“Glamping” in the Laurel Highlands

It’s a bit if a lame name- Glamping- “glamorous camping” and it sounds sissified to real adventurers, but let me tell you, it is one cool experience. It is LIVING outdoors- cooking, eating, bathing, in the open air, surrounded by nature and beauty. Breezes pass through and birds dart and flit, hummingbirds zip about on their way to and from the many strategically placed bird feeders, while the cooing of the mourning doves fills the air with soothing peace. And “out there,” in the distance is the magnificent view of the Laurel Ridge and the Youghigheny River gap. You can watch the light change on the mountain as you do the dishes or stir your supper or soak in the clawfoot tub- nothing impedes your view. At the 65-acre Campbell Farm www.campbellfarmglamping.com in the Fort Hill area of the beautiful Laurel Highlands, Somerset County, glamping appeals to almost anyone, but especially those of us who love the natural world and can’t get enough of it.

I was attracted to the whole idea of Glamping when I saw the photos on their website. The large canvas wall tent reminded me of my fond memories of “camping” in the Tanzania bush. But Todd and I were even more impressed when we arrived. A wagon sits by the parking area to pull your belongings over the grassy hill to your secluded camp spot. A constant breeze blew so bugs were never an issue. Gas stove, fridge, tub and bathroom, are all completely outdoors except for one wall to each “room.’ The bedroom is separate, inside the large 12 x 12 foot screened in wall tent, complete with queen sized bed (mattress warmers which we did not need in August!), oak night stands, electric lights, rugs etc.

In the evening after dinner, we sat on the 8 x 12 foot porch in our bath robes and sipped wine after going for a walk on the many mowed paths around the 1786 historic Campbell Farm. That was after we soaked in the tub listening to coyotes and screech owls call and watched a doe and her two fawns come out to feed as well as watch the fingernail moon rise in the night sky It was all so very lovely. I sat there and realized how little of “my stuff” that I really need. I was aware of how little stuff we really need to be happy from all my experience backpacking all my life. But for whatever reason, we tend to gravitate INSIDE when we are at home- that is where our STUFF is. But I told my husband that I want him to think about building an outdoor sleeping space and a cooking space. We already have a few picnic tables that we drag every meal out to when the weather is nice and “Nice” is stretched into the “shoulder” seasons.

Glamping made me want to live outdoors. Maybe if I lived in this style, I would not long to go away so much and leave my home and my stuff- if I pared living at home down to essentials and much of that was spent outside when weather permitted.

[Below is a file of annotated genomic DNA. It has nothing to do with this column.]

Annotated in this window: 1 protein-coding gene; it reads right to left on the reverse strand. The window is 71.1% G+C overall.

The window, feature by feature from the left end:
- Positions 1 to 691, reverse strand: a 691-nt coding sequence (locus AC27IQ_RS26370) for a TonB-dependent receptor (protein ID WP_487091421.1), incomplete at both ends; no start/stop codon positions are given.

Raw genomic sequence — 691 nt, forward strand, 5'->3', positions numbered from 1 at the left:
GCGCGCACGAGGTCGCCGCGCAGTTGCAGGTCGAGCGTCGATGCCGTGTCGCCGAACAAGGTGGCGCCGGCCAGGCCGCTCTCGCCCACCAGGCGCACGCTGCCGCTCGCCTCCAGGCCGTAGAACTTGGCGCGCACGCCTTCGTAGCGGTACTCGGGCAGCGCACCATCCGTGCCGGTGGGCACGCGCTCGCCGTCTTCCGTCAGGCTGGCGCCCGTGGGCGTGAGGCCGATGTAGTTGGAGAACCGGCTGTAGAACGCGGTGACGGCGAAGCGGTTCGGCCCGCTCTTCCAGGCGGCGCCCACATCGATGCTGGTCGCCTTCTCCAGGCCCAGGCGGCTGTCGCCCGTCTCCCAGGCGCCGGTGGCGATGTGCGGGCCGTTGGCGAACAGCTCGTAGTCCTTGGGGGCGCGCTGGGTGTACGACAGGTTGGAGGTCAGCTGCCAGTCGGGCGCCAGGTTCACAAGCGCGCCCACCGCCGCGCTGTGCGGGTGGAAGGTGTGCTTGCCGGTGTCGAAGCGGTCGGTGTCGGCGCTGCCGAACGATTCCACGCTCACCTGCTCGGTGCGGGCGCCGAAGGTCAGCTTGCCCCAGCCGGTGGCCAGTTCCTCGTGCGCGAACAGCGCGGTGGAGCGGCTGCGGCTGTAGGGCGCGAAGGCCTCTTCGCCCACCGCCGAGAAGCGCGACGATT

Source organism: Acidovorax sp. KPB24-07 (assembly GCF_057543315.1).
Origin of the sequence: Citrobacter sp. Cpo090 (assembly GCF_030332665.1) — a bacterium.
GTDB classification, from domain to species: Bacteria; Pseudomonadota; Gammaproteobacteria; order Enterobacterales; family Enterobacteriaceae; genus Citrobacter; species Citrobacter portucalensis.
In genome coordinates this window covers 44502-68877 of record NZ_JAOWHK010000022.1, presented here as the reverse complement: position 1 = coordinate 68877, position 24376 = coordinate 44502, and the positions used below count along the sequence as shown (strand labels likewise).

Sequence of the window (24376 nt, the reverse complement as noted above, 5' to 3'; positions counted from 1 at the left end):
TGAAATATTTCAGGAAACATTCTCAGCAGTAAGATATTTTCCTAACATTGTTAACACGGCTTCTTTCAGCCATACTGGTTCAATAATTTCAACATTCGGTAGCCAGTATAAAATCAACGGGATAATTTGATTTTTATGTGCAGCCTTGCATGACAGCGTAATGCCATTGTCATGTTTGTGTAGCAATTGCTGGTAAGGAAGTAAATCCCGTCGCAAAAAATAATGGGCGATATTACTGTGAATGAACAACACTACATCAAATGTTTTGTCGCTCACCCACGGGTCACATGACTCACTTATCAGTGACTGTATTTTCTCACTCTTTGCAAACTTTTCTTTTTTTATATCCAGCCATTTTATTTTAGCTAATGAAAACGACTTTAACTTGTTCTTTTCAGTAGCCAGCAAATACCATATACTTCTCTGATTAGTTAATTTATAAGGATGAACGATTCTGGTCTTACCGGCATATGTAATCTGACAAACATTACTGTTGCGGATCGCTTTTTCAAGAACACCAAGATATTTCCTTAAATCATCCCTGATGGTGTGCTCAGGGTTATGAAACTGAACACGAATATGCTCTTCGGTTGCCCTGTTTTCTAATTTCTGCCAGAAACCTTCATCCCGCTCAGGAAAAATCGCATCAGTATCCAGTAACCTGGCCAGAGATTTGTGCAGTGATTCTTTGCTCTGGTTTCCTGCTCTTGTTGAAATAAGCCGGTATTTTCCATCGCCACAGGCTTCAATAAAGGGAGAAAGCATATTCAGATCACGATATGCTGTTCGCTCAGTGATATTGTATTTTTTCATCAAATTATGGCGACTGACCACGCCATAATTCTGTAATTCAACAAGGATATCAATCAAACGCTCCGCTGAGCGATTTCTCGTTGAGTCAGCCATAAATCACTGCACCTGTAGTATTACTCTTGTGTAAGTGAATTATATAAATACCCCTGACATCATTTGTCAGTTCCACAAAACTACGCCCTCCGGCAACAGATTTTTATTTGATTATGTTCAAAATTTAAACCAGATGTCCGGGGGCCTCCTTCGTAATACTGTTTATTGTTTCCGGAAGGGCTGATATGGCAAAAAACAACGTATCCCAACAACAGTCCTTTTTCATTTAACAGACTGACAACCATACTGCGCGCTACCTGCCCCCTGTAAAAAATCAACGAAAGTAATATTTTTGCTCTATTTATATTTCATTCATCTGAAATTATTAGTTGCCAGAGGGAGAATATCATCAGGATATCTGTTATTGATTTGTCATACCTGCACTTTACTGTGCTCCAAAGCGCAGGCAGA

“The way to avoid housework is to live outdoors.” Glamping proves that to us. With an experience like glamping, Todd and I were ready to go home- throw out STUFF, live and work outside as much as we could. Outside we are happiest. Glamping reminded us of that. Being in nature does not have to be reserved for outdoor adventures, it can encompass every day living. Many who vacation here at Campbell Farm see it as a get away and must return to a life in an urban area. But for people like us, it can be a life changer.

(This story will appeared in Pennsylvania Magazine. Download a PDF here: farm stay glamping article mj2016 pa magazine

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5 thoughts on ““Glamping” in the Laurel Highlands Leave a comment

  1. Yes, the Glamping approach has many advantages as a travel market segment for visitors and providers. Two primary goals that Teri and I saw while trying to pioneer Glamping along the route to Yosemite since 2005 were 1) Bring visitors who were hesitant to immerse themselves in nature to feel more comfortable in the transition while learning about rural communities as well, and 2) to bring a premium pricing product development opportunity to the agritourism, geotourism, and ecotourism possibilities for local ranchers/farmers trying to keep from going broke while maintaining stewardship of their land. We started petitioning local county supervisors, serving on agritourism policy boards, traveling around the county, region and state. We also spent a great deal of time and our own money investing in the environmental challenges of our ranch, Birders Homestead, from 2005. After 8 years of investment of our time and energy we were forced to give up because the onerous restrictions imposed by the County of Mariposa made it unavoidably unprofitable to create this kind of business on Agriculture Exclusive (AE) zoned land under their jurisdiction. The politics of it were extremely ugly and costly due to the political stranglehold of some old family groups in the county. It’s a shame because we really looked forward to having visitors share the kind of outdoors and cultural heritage trip you enjoyed at this Laurel Highlands. Instead, as you know, Cindy, we donated half the ranch to the Sierra Foothill Conservancy as part of the John Muir Highway Geotourism project and sold the remaining 83 acres last year to a local rancher.

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